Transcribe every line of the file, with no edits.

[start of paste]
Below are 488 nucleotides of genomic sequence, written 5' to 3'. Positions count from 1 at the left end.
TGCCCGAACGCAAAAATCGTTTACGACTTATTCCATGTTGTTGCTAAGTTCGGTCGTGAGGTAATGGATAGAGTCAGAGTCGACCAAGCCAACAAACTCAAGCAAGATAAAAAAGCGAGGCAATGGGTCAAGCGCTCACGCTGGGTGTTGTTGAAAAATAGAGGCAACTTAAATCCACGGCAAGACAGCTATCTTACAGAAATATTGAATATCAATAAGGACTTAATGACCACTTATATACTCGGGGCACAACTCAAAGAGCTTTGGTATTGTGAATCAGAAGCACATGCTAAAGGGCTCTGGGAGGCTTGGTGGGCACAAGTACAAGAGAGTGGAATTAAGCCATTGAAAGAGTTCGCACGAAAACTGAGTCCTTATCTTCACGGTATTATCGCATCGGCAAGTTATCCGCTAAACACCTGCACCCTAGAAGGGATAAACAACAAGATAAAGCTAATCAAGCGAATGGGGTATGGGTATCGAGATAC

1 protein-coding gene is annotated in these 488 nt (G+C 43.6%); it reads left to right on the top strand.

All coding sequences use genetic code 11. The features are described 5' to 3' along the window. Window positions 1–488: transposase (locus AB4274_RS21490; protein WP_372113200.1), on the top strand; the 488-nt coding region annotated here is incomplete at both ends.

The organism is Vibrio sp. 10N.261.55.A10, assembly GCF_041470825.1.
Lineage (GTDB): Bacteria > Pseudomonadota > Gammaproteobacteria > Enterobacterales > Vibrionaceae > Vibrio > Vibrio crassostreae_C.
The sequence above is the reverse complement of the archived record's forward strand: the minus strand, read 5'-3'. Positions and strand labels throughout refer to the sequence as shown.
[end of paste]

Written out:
Below are 488 nucleotides of genomic sequence, written 5' to 3'. Positions count from 1 at the left end.
TGCCCGAACGCAAAAATCGTTTACGACTTATTCCATGTTGTTGCTAAGTTCGGTCGTGAGGTAATGGATAGAGTCAGAGTCGACCAAGCCAACAAACTCAAGCAAGATAAAAAAGCGAGGCAATGGGTCAAGCGCTCACGCTGGGTGTTGTTGAAAAATAGAGGCAACTTAAATCCACGGCAAGACAGCTATCTTACAGAAATATTGAATATCAATAAGGACTTAATGACCACTTATATACTCGGGGCACAACTCAAAGAGCTTTGGTATTGTGAATCAGAAGCACATGCTAAAGGGCTCTGGGAGGCTTGGTGGGCACAAGTACAAGAGAGTGGAATTAAGCCATTGAAAGAGTTCGCACGAAAACTGAGTCCTTATCTTCACGGTATTATCGCATCGGCAAGTTATCCGCTAAACACCTGCACCCTAGAAGGGATAAACAACAAGATAAAGCTAATCAAGCGAATGGGGTATGGGTATCGAGATAC

1 protein-coding gene is annotated in these 488 nt (G+C 43.6%); it reads left to right on the top strand.

All coding sequences use genetic code 11. The features are described 5' to 3' along the window. Window positions 1–488: transposase (locus AB4274_RS21490; protein WP_372113200.1), on the top strand; the 488-nt coding region annotated here is incomplete at both ends.

The organism is Vibrio sp. 10N.261.55.A10, assembly GCF_041470825.1.
Lineage (GTDB): Bacteria > Pseudomonadota > Gammaproteobacteria > Enterobacterales > Vibrionaceae > Vibrio > Vibrio crassostreae_C.
The sequence above is the reverse complement of the archived record's forward strand: the minus strand, read 5'-3'. Positions and strand labels throughout refer to the sequence as shown.